Welcome to my little refuge of online support, recommended reading, and empowering web links. I try to be very discriminating with the information I share here, because I want you to have the best and not be overwhelmed by the rest! Peruse this humble oasis, check back from time to time (because I’ll be adding to it), and feel free to make suggestions if there are additional resources you’d like me to include.  I hope you’ll find something here that’s a good support as you embark on your healing journey.

Information on Conventional Cancer Treatments:

The National Cancer Institute is a good resource that can help you understand the specifics of diagnosis and current, conventional treatment options as they pertain to various cancers:

National Cancer Institute

The National Comprehensive Cancer Network is another place to get detailed information about conventional diagnosis and treatment options for cancer.  At present the Network has released Guidelines for Patients with breast, prostate, ovarian, and non-small cell lung cancers, as well as chronic myelogenous leukemia (CML), multiple myeloma, melanoma, and pleural mesothelioma.  Additionally, doctors and patients alike can access its Clinical Practice Guidelines for physicians on all cancer types (you’ll need to set up a free online account first, which is easy to do).

National Comprehensive Cancer Network

There’s lots of information there.  Please don’t feel like you need to understand all of it. That’s what I’m here for–to help you decipher it and chart a healing course from among your many options for comprehensive treatment.

Information on Complementary Cancer Treatments:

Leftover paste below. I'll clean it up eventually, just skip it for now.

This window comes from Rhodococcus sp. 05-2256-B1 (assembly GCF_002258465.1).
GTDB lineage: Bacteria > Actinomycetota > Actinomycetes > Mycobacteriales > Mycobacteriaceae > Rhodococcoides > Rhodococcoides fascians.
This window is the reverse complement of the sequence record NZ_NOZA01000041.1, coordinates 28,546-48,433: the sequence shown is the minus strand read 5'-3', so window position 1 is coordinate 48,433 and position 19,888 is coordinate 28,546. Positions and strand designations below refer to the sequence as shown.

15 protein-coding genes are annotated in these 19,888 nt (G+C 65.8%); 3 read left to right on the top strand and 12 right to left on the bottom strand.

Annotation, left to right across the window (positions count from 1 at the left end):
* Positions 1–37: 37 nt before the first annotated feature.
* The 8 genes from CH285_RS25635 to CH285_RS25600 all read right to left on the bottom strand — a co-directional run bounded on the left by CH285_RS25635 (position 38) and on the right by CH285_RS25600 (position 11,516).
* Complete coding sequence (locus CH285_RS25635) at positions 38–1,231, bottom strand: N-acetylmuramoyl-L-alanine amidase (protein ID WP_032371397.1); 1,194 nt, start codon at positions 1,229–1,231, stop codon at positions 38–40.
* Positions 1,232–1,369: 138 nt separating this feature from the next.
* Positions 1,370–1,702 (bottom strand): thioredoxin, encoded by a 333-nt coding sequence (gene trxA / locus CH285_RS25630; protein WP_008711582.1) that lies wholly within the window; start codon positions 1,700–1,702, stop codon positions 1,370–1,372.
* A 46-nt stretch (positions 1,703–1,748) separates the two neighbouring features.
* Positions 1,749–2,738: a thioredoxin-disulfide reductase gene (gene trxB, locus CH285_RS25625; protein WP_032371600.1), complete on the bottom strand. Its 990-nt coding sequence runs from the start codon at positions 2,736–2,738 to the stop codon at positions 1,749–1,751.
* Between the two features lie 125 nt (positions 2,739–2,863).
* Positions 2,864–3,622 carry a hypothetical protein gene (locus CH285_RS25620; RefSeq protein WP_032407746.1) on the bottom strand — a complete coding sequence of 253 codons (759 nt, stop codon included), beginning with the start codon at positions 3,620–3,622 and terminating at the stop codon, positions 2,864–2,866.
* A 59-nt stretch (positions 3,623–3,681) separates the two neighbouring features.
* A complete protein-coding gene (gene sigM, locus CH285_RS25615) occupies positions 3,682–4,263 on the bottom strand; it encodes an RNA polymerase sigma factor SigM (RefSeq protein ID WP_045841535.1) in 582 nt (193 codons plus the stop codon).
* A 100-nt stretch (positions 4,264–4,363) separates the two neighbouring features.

The “Treatment Toolbox” is a fantastic resource that contains links to research on a number of the therapies I utilize in my practice as well as to some cutting edge perspectives on the appropriate use of conventional treatments.  You’ll find the toolbox here:

Treatment Toolbox

If you have questions about how the therapies you’re considering work or if you’d like to feel more empowered as you consider your treatment options, then this may be a good resource for you.  Some of the information is a bit technical, though, so please don’t let it overwhelm you.

Like the Treatment Toolbox, the Annie Appleseed Project is a treasure trove of online information and resources pertaining to the origins of cancer and its appropriate, collaborative treatment.  Here is a link to the Project website:

Annie Appleseed Project

As with many Internet resources, though, massive amounts of information bring both a blessing and a burden.  Even I can feel a bit daunted by the volume of data on this site, so, while it’s a good one to be aware of, please don’t feel like you need to know everything it has to say.  It’s my job to sort through the whole heap and separate the wheat from the chaff!